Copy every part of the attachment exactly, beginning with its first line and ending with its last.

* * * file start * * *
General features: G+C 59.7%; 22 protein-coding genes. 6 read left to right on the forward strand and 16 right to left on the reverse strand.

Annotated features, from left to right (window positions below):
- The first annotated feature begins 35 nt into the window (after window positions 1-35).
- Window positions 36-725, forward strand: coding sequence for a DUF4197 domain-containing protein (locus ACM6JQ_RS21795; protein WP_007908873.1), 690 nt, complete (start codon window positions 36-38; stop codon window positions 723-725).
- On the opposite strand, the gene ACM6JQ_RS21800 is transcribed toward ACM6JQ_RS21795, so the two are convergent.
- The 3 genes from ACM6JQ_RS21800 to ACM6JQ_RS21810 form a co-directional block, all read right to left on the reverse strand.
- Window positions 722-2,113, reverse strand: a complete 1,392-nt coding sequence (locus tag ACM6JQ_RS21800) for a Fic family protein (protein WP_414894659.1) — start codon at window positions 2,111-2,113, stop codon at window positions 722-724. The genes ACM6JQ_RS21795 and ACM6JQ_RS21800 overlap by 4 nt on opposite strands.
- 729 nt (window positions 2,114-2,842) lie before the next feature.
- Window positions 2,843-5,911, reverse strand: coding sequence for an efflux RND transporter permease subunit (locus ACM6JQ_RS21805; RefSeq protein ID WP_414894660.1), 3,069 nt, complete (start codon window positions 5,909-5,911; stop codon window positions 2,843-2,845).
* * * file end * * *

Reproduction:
General features: G+C 59.7%; 22 protein-coding genes. 6 read left to right on the forward strand and 16 right to left on the reverse strand.

Annotated features, from left to right (window positions below):
- The first annotated feature begins 35 nt into the window (after window positions 1-35).
- Window positions 36-725, forward strand: coding sequence for a DUF4197 domain-containing protein (locus ACM6JQ_RS21795; protein WP_007908873.1), 690 nt, complete (start codon window positions 36-38; stop codon window positions 723-725).
- On the opposite strand, the gene ACM6JQ_RS21800 is transcribed toward ACM6JQ_RS21795, so the two are convergent.
- The 3 genes from ACM6JQ_RS21800 to ACM6JQ_RS21810 form a co-directional block, all read right to left on the reverse strand.
- Window positions 722-2,113, reverse strand: a complete 1,392-nt coding sequence (locus tag ACM6JQ_RS21800) for a Fic family protein (protein WP_414894659.1) — start codon at window positions 2,111-2,113, stop codon at window positions 722-724. The genes ACM6JQ_RS21795 and ACM6JQ_RS21800 overlap by 4 nt on opposite strands.
- 729 nt (window positions 2,114-2,842) lie before the next feature.
- Window positions 2,843-5,911, reverse strand: coding sequence for an efflux RND transporter permease subunit (locus ACM6JQ_RS21805; RefSeq protein ID WP_414894660.1), 3,069 nt, complete (start codon window positions 5,909-5,911; stop codon window positions 2,843-2,845).